So in terms of open data, the recommendations would mean, at the very least, there was going to be more. But recommendation 18, on the form of the requests, does suggest that in future it might be less easy to get at the data in a format open data advocates would be happy with. A cynic might argue that we’ll see more of the strategic use of closed formats to deliver open data.
There are 21 recommendations in total. How many will make it into active service is another thing all together. In a written statement Matt Hancock picked out a number of the recommendations noting that they wouldn’t need (or move) to legislate to implement them. If you work in government, at the very least expect, a whole new raft of ‘guidance’ to land on your desk.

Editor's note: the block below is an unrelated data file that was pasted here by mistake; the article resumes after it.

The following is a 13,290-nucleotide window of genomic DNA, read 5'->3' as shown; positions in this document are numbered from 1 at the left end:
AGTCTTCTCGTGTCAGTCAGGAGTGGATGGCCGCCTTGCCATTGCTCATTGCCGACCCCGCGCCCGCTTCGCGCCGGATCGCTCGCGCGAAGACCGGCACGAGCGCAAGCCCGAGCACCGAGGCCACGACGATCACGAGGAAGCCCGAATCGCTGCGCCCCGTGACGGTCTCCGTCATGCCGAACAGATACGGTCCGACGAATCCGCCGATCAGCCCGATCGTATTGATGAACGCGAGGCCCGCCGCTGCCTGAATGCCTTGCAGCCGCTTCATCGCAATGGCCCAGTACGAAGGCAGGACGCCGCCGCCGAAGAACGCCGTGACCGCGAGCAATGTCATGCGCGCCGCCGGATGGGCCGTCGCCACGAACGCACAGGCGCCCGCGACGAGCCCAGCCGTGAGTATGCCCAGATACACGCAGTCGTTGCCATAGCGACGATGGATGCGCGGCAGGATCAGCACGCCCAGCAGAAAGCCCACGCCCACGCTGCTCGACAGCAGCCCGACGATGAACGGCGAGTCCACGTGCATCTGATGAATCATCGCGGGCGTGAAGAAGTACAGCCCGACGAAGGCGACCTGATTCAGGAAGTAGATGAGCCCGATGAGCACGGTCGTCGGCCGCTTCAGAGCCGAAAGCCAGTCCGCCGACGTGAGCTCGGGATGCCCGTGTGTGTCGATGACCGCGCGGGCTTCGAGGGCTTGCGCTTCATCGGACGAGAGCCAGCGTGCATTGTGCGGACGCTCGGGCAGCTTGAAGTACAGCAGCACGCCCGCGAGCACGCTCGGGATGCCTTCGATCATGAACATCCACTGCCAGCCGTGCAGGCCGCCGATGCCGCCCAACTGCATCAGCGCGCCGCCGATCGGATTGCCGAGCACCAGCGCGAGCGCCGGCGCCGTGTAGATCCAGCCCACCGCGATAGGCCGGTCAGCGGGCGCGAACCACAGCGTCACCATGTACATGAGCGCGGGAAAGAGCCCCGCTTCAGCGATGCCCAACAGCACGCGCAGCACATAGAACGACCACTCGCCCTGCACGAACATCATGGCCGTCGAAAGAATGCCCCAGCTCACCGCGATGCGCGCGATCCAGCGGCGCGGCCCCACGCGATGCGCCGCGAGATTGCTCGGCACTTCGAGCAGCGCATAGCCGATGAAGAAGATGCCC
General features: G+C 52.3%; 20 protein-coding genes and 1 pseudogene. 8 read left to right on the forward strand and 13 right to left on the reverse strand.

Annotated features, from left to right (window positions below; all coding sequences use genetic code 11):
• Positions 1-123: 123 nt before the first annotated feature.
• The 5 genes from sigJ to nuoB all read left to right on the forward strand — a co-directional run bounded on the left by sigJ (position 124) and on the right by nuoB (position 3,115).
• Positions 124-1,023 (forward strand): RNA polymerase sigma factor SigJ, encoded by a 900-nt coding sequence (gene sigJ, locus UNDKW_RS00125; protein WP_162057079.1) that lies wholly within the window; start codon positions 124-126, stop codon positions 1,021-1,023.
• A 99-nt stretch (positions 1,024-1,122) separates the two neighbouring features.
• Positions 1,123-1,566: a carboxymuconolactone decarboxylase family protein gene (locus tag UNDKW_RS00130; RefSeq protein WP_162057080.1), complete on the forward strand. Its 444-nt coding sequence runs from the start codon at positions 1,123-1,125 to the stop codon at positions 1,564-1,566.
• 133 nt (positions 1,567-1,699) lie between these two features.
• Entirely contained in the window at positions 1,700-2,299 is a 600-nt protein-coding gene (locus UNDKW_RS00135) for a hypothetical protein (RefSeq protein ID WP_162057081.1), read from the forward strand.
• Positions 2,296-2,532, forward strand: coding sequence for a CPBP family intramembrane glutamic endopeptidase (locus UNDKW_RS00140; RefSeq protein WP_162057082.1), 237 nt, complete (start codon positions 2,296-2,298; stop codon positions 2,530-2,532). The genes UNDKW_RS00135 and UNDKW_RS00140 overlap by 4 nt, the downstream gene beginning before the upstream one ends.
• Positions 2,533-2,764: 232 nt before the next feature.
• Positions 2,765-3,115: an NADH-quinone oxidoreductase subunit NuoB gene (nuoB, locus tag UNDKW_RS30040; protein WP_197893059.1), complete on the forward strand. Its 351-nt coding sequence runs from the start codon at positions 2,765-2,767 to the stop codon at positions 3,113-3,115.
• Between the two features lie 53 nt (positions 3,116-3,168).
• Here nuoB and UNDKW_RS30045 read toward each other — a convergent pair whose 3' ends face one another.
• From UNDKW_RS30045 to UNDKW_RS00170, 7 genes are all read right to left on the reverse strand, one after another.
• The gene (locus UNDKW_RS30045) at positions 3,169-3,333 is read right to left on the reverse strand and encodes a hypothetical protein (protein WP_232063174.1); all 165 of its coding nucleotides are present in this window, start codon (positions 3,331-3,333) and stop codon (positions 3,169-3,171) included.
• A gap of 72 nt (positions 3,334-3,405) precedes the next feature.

I’ve just brushed the surface of the report here. I’m sure if you have even a passing interest in the way FOI is working i’d recommend you have a look. It’s very readable. The section around the Form of the request (recommendation 18) and the related judgements in particular make for good (if geeky) reading.
(1) There’s a great paper and research around Parish Councils and FOI at https://opendatastudy.wordpress.com/2016/02/17/note-and-paper-on-parish-councils-and-foi/ and http://papers.ssrn.com/sol3/papers.cfm?abstract_id=2699198
(2) I’m particularly reminded of OpenCorporates.com CEO Chris Taggart’s view on opening up data as an offensive tactic.